Thelma & Louise (1991) was a historically significant film for feminists in multiple ways. As a response to what Susan Faludi discusses as the anti-feminist backlash of the 1980s, Thelma & Louise features feminist content and production context. Specifically, Thelma & Louise exemplifies American feminist film theory’s attention to critique of patriarchy, positive images of women, the role of women in production, and issues of gender and genre.
When the film was released, there was controversy in the press, particularly related to its connection to feminism. Star Geena Davis, for example, disliked the pressures she felt of having to represent all women, and she decried the idea that a film starring women was necessarily feminist. The film’s female screenwriter, Callie Khouri, similarly divorced the film from feminism, arguing that it was not about “feminists” but about “outlaws.” Of course, a feminist film is not the same thing as a film about feminists or feminism.
For feminist critics, the film features several connections to American feminist film theory from the 1970s through its release:
Female Authorship. As just noted the film was written by a woman. Central to feminist approaches to film is the importance of women in production and not just on screen. Strong female stars, such as Susan Sarandon, who plays opposite Davis, are also part of “authoring” a feminist text.
Female Friendship. The strongest connection to feminism may be its representation of female friendship. Thelma and Louise are not only the central characters but their bond is the very title of the film. As a duo, they exemplify women’s lives beyond heteronormative romance imperatives suggested by the opening of the film in which Geena Davis’s Thelma illustrates the stifling life of the traditional housewife, which she escapes with Louise. Retroactively applied, the film certainly passes the Bechdel Test.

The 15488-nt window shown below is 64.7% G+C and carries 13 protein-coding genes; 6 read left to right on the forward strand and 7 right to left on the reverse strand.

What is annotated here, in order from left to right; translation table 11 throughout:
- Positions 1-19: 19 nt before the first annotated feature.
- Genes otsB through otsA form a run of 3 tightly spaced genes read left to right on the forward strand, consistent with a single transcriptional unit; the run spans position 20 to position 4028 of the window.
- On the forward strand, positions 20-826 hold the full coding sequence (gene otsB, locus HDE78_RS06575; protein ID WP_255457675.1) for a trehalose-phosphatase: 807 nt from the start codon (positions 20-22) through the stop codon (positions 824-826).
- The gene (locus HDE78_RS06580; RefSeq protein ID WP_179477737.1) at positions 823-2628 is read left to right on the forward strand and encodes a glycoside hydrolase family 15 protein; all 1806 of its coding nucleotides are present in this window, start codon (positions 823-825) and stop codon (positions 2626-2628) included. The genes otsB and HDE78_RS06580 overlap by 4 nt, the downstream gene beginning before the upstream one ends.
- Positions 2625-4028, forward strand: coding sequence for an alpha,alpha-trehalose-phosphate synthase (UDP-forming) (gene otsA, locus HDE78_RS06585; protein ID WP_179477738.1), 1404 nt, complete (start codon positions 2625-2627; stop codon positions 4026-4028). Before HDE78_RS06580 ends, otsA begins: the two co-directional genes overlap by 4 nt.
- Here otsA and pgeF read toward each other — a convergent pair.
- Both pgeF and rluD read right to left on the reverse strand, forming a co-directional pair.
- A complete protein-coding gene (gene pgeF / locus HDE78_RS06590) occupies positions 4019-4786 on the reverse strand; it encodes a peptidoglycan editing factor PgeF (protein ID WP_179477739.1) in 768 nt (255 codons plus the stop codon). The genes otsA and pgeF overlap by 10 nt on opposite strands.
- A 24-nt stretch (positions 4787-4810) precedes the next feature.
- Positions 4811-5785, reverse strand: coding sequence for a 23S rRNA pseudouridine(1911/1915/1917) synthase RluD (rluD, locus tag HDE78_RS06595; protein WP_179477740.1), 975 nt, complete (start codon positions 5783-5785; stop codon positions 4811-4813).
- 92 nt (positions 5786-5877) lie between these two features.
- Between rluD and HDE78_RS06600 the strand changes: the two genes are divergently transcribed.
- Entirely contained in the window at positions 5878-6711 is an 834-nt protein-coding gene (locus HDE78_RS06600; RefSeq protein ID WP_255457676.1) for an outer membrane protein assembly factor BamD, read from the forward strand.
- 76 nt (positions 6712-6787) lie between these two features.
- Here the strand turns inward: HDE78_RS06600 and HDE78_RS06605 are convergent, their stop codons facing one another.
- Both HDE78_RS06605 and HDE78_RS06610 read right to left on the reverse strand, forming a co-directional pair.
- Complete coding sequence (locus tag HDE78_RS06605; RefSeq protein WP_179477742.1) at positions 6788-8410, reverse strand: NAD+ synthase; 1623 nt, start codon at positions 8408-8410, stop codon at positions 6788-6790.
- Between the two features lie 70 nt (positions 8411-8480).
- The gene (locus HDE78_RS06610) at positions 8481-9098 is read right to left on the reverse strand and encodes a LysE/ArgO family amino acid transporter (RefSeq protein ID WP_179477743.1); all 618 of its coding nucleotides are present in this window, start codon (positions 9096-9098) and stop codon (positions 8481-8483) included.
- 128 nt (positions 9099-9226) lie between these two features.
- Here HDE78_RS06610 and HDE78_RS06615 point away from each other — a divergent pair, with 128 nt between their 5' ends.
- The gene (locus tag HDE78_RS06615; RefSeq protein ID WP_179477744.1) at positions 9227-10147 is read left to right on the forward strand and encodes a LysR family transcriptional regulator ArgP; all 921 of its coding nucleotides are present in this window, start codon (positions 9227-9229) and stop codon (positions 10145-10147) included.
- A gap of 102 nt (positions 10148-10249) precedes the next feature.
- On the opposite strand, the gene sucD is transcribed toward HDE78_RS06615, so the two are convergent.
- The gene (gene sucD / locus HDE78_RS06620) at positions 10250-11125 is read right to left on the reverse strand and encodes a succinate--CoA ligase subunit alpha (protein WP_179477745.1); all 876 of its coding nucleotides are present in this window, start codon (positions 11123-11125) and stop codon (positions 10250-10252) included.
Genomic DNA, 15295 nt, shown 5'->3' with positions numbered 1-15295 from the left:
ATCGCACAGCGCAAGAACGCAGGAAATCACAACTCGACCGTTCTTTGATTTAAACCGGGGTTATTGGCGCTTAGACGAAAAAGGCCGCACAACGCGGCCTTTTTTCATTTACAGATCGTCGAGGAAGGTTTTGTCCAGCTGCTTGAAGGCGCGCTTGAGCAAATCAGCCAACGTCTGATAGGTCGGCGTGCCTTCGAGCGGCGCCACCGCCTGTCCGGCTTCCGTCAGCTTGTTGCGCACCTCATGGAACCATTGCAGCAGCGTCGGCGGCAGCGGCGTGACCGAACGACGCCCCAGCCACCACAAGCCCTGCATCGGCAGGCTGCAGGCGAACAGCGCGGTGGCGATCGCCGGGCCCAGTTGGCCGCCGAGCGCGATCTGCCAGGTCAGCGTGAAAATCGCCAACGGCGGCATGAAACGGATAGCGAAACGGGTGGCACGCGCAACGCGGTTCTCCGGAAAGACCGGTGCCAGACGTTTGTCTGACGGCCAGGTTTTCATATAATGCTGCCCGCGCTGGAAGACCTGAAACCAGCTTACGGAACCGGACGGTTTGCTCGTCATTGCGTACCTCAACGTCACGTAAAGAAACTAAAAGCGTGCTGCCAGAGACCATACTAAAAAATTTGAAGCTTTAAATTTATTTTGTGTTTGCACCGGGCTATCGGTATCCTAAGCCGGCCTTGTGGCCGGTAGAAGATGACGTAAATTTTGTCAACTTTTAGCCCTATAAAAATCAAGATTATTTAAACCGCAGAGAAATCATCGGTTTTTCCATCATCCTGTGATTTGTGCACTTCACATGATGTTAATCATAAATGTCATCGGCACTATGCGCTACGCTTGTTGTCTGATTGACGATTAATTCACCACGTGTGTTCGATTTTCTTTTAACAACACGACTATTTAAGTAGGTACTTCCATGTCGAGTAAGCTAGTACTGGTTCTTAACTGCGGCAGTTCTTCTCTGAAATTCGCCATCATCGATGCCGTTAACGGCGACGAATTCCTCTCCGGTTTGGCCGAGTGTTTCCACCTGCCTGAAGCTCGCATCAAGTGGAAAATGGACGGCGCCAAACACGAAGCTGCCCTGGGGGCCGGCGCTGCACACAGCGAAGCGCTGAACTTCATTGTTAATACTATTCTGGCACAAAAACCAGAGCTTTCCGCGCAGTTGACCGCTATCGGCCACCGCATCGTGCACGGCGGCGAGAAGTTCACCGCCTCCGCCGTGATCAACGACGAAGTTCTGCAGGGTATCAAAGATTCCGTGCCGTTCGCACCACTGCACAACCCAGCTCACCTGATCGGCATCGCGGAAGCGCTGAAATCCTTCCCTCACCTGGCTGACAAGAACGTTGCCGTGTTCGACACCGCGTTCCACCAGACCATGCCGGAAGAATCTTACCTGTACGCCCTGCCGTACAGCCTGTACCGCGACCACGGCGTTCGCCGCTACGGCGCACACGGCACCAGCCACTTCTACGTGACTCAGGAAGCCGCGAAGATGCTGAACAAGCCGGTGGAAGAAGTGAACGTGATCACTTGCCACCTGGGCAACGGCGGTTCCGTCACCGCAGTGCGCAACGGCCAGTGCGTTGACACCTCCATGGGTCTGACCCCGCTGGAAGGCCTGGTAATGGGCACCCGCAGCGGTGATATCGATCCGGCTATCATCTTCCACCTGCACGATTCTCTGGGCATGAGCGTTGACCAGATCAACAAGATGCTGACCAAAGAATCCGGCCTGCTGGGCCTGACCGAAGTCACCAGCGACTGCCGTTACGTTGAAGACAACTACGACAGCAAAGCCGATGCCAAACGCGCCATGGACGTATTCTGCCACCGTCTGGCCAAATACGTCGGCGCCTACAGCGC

Gender and Genre. Thelma & Louise challenges gendered genre norms, offering a rare (to date) female version of the male buddy film. The picture might be compared to Butch Cassidy and the Sundance Kid (1969), for example, for its focus on outlaw life, living on the road, and the inclusion of violence. That one of the key scenes of violence in the film involves one “buddy” defending the other against attempted rape highlights the gendered struggles of women vs. men and potentially strengthens the feminist implications. The film has also been discussed by some critics as a take on the “rape-revenge movie,” offering additional feminist focus on gender and genre.
Resistance to Romantic Closure. While the origins of a female buddy film may be in the traditional woman’s film (precursor to the “chick flick”), Thelma & Louise resists emphasis on heteronormative romance, particularly the closure of the happy coupled ending. That the only option for our heroines is to end their lives rather than be caught and condemned by the (patriarchal) authorities literally illustrates the hesitance of representing female “buddies” as capable of the kind of antiheroic violence of men (such as Butch and Sundance who go down in a suggested blaze of bullets). A familiar refrain for feminists over the film’s ending was “Why didn’t they turn around and head straight for the cops?”
Lesbian Interpretation. Although the film directly references the women’s heterosexuality, their bond and final embrace does suggest to some viewers the possibility of a partnership more intimate than non-sexual friendship. While lesbianism is not inherently feminist, its rejection of heteronormativity has formed part of feminist theory, experience, and film criticism. Nonetheless, if the characters are read as lesbian, this limits the potential feminist resistance to romance of the female buddy film.
Limits. The fact that Thelma & Louise lends itself to feminist interpretation but can equally be discussed in non-feminist or even, in its violence, for example as anti-feminist, suggests that the most significant attribute of the film is its polysemy: its availability for multiple (even contradictory) interpretations. To maintain box office success, the more open to diverse readings a film is, the better, if this limits its potential feminist impact. In addition, the film partakes in typical Hollywood sexism and racism in its emphasis on the tale of two thin, young, white, “beautiful” women.
For more on feminist implications and reading strategies for Thelma & Louise, see Karen Hollinger’s In the Company of Women: Contemporary Female Friendship Films, which is the primary source for this article.